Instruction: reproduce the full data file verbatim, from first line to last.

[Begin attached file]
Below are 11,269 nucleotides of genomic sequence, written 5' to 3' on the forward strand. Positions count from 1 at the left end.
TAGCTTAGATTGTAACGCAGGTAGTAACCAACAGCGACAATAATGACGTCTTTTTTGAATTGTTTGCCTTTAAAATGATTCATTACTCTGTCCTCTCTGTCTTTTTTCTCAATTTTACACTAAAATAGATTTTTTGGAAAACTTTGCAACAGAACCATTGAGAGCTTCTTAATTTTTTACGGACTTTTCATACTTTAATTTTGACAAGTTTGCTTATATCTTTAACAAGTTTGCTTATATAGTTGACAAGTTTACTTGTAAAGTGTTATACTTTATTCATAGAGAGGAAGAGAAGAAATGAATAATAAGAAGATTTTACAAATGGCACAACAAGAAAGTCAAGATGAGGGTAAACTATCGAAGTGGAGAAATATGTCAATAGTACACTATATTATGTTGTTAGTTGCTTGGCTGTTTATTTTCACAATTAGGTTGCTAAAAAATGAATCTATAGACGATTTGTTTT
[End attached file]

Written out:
Below are 11,269 nucleotides of genomic sequence, written 5' to 3' on the forward strand. Positions count from 1 at the left end.
TAGCTTAGATTGTAACGCAGGTAGTAACCAACAGCGACAATAATGACGTCTTTTTTGAATTGTTTGCCTTTAAAATGATTCATTACTCTGTCCTCTCTGTCTTTTTTCTCAATTTTACACTAAAATAGATTTTTTGGAAAACTTTGCAACAGAACCATTGAGAGCTTCTTAATTTTTTACGGACTTTTCATACTTTAATTTTGACAAGTTTGCTTATATCTTTAACAAGTTTGCTTATATAGTTGACAAGTTTACTTGTAAAGTGTTATACTTTATTCATAGAGAGGAAGAGAAGAAATGAATAATAAGAAGATTTTACAAATGGCACAACAAGAAAGTCAAGATGAGGGTAAACTATCGAAGTGGAGAAATATGTCAATAGTACACTATATTATGTTGTTAGTTGCTTGGCTGTTTATTTTCACAATTAGGTTGCTAAAAAATGAATCTATAGACGATTTGTTTT